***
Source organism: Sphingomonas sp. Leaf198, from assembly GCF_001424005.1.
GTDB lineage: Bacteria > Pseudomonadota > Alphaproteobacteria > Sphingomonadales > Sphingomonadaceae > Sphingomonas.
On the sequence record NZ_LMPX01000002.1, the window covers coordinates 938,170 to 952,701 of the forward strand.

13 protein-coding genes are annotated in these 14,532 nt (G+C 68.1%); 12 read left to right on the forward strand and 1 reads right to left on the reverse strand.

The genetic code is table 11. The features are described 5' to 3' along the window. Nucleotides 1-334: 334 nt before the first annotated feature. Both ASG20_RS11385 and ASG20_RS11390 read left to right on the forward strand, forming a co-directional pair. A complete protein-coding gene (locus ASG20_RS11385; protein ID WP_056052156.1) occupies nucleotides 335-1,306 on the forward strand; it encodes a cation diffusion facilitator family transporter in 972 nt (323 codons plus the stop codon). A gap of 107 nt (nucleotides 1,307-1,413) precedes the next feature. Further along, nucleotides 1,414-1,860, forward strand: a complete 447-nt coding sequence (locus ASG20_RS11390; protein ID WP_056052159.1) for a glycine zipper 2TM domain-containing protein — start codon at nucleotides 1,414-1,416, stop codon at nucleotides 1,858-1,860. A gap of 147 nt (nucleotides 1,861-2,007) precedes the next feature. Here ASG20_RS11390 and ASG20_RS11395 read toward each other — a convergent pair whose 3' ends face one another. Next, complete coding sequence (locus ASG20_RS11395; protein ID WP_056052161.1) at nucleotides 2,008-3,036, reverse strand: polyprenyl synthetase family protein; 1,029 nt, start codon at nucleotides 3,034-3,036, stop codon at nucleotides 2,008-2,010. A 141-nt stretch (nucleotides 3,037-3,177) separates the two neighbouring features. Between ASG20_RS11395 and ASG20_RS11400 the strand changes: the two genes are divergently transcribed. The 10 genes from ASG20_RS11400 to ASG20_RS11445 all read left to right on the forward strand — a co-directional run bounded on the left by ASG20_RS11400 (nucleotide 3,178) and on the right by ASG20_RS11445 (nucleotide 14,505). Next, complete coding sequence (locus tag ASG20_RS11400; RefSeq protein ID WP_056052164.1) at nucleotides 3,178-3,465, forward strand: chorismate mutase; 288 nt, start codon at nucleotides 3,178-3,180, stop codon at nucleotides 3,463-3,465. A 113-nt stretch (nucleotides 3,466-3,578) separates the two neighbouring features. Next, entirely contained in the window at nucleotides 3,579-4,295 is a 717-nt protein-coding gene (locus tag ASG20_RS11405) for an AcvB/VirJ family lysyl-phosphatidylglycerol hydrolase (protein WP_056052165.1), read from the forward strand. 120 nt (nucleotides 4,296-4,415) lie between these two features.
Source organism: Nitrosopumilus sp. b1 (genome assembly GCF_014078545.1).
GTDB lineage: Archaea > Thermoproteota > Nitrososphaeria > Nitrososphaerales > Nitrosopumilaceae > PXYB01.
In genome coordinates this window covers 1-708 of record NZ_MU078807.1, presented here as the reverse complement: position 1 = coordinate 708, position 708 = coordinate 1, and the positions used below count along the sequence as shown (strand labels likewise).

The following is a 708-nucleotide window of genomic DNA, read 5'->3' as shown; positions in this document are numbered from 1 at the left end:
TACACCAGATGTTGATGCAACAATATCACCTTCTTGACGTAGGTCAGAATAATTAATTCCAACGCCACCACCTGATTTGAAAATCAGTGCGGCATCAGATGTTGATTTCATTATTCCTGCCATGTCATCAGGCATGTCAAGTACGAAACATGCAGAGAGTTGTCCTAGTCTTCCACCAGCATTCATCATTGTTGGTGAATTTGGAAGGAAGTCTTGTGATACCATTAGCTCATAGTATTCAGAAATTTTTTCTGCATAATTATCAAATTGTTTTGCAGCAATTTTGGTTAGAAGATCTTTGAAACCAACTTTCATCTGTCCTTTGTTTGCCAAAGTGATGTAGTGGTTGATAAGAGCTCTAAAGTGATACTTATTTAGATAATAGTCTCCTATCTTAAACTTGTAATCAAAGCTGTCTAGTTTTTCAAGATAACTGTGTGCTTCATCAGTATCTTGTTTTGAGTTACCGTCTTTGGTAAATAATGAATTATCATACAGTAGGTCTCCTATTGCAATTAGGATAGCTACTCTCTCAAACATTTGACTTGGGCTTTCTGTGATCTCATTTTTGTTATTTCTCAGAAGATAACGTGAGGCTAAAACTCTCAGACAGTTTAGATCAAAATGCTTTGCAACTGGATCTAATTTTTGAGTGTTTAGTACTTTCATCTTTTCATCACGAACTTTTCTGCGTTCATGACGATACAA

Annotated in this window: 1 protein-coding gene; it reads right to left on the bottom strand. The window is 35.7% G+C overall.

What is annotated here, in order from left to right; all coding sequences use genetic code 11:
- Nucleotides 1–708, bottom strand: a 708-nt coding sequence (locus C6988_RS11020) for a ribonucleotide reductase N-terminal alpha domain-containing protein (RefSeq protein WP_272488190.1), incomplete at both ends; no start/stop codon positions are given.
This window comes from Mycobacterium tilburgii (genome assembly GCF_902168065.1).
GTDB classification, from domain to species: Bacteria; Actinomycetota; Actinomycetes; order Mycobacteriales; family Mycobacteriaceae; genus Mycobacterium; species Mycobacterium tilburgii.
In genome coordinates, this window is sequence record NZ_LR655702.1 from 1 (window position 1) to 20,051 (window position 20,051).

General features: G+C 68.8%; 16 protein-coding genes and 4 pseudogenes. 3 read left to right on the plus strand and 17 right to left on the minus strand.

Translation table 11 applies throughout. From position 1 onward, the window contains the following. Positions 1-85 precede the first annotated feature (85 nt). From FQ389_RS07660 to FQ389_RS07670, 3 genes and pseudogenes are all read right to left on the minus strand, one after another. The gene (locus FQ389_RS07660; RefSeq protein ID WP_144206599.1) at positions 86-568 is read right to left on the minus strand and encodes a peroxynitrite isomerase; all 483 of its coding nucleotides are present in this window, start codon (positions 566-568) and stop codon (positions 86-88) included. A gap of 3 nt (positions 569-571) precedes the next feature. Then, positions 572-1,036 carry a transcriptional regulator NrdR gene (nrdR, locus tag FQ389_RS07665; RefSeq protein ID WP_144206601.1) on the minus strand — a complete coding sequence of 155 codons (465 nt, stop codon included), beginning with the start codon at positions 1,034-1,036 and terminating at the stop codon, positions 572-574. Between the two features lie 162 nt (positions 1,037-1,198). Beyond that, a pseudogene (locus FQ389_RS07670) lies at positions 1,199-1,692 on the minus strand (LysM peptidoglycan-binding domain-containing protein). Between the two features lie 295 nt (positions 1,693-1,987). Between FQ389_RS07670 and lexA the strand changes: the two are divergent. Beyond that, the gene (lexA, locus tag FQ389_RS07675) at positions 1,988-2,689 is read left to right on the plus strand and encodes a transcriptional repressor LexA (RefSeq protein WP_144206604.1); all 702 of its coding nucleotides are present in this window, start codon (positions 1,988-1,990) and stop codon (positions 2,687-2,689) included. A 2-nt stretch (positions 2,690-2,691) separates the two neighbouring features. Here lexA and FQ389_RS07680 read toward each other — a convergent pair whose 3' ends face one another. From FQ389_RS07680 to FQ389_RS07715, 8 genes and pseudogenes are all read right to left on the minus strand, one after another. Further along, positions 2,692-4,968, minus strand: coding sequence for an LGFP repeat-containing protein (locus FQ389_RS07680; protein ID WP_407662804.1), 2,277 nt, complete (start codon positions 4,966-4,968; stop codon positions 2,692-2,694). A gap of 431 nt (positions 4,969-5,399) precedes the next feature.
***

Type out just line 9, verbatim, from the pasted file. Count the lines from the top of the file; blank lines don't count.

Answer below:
The following is a 708-nucleotide window of genomic DNA, read 5'->3' as shown; positions in this document are numbered from 1 at the left end: